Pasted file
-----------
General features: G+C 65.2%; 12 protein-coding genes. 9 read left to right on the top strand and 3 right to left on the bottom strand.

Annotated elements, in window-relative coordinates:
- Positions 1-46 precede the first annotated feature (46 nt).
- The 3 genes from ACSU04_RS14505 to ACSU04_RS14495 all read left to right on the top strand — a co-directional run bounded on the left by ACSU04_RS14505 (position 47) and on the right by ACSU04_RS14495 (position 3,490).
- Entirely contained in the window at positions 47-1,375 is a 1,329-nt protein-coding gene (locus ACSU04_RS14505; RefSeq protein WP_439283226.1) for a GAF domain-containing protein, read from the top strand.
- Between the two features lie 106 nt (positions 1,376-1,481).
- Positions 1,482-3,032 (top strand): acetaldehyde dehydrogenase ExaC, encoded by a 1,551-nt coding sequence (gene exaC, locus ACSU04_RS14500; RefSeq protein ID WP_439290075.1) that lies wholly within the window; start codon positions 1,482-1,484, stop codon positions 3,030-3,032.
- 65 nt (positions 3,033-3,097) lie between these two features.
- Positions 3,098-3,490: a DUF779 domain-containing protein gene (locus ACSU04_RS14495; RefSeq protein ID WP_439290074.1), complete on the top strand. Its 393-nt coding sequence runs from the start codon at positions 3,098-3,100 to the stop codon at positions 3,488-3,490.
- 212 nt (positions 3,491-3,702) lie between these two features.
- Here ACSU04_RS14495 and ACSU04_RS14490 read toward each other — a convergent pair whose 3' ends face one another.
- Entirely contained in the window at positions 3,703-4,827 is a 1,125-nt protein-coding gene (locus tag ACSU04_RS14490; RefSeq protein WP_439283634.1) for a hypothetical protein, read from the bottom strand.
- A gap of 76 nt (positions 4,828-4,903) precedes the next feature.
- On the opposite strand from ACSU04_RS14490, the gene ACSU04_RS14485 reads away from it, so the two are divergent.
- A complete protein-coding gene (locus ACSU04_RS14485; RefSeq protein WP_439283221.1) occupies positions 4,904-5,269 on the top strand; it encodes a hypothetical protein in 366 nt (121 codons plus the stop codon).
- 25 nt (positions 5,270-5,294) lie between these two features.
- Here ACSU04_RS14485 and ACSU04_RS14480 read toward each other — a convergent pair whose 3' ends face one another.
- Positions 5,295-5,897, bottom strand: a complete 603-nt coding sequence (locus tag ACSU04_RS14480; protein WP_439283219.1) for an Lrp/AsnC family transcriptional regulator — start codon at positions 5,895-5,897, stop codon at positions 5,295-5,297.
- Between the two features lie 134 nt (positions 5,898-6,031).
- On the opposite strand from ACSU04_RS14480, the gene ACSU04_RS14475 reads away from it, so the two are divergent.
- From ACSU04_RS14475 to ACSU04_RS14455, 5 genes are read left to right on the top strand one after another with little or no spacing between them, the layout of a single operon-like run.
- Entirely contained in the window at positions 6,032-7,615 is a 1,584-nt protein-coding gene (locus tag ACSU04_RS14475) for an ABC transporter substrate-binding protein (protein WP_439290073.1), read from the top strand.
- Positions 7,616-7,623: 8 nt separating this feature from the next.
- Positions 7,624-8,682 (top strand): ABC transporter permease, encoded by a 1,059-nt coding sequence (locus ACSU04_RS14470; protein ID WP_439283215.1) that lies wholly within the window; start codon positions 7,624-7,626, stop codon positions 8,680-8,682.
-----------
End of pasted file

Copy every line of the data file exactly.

General features: G+C 65.2%; 12 protein-coding genes. 9 read left to right on the top strand and 3 right to left on the bottom strand.

Annotated elements, in window-relative coordinates:
- Positions 1-46 precede the first annotated feature (46 nt).
- The 3 genes from ACSU04_RS14505 to ACSU04_RS14495 all read left to right on the top strand — a co-directional run bounded on the left by ACSU04_RS14505 (position 47) and on the right by ACSU04_RS14495 (position 3,490).
- Entirely contained in the window at positions 47-1,375 is a 1,329-nt protein-coding gene (locus ACSU04_RS14505; RefSeq protein WP_439283226.1) for a GAF domain-containing protein, read from the top strand.
- Between the two features lie 106 nt (positions 1,376-1,481).
- Positions 1,482-3,032 (top strand): acetaldehyde dehydrogenase ExaC, encoded by a 1,551-nt coding sequence (gene exaC, locus ACSU04_RS14500; RefSeq protein ID WP_439290075.1) that lies wholly within the window; start codon positions 1,482-1,484, stop codon positions 3,030-3,032.
- 65 nt (positions 3,033-3,097) lie between these two features.
- Positions 3,098-3,490: a DUF779 domain-containing protein gene (locus ACSU04_RS14495; RefSeq protein ID WP_439290074.1), complete on the top strand. Its 393-nt coding sequence runs from the start codon at positions 3,098-3,100 to the stop codon at positions 3,488-3,490.
- 212 nt (positions 3,491-3,702) lie between these two features.
- Here ACSU04_RS14495 and ACSU04_RS14490 read toward each other — a convergent pair whose 3' ends face one another.
- Entirely contained in the window at positions 3,703-4,827 is a 1,125-nt protein-coding gene (locus tag ACSU04_RS14490; RefSeq protein WP_439283634.1) for a hypothetical protein, read from the bottom strand.
- A gap of 76 nt (positions 4,828-4,903) precedes the next feature.
- On the opposite strand from ACSU04_RS14490, the gene ACSU04_RS14485 reads away from it, so the two are divergent.
- A complete protein-coding gene (locus ACSU04_RS14485; RefSeq protein WP_439283221.1) occupies positions 4,904-5,269 on the top strand; it encodes a hypothetical protein in 366 nt (121 codons plus the stop codon).
- 25 nt (positions 5,270-5,294) lie between these two features.
- Here ACSU04_RS14485 and ACSU04_RS14480 read toward each other — a convergent pair whose 3' ends face one another.
- Positions 5,295-5,897, bottom strand: a complete 603-nt coding sequence (locus tag ACSU04_RS14480; protein WP_439283219.1) for an Lrp/AsnC family transcriptional regulator — start codon at positions 5,895-5,897, stop codon at positions 5,295-5,297.
- Between the two features lie 134 nt (positions 5,898-6,031).
- On the opposite strand from ACSU04_RS14480, the gene ACSU04_RS14475 reads away from it, so the two are divergent.
- From ACSU04_RS14475 to ACSU04_RS14455, 5 genes are read left to right on the top strand one after another with little or no spacing between them, the layout of a single operon-like run.
- Entirely contained in the window at positions 6,032-7,615 is a 1,584-nt protein-coding gene (locus tag ACSU04_RS14475) for an ABC transporter substrate-binding protein (protein WP_439290073.1), read from the top strand.
- Positions 7,616-7,623: 8 nt separating this feature from the next.
- Positions 7,624-8,682 (top strand): ABC transporter permease, encoded by a 1,059-nt coding sequence (locus ACSU04_RS14470; protein ID WP_439283215.1) that lies wholly within the window; start codon positions 7,624-7,626, stop codon positions 8,680-8,682.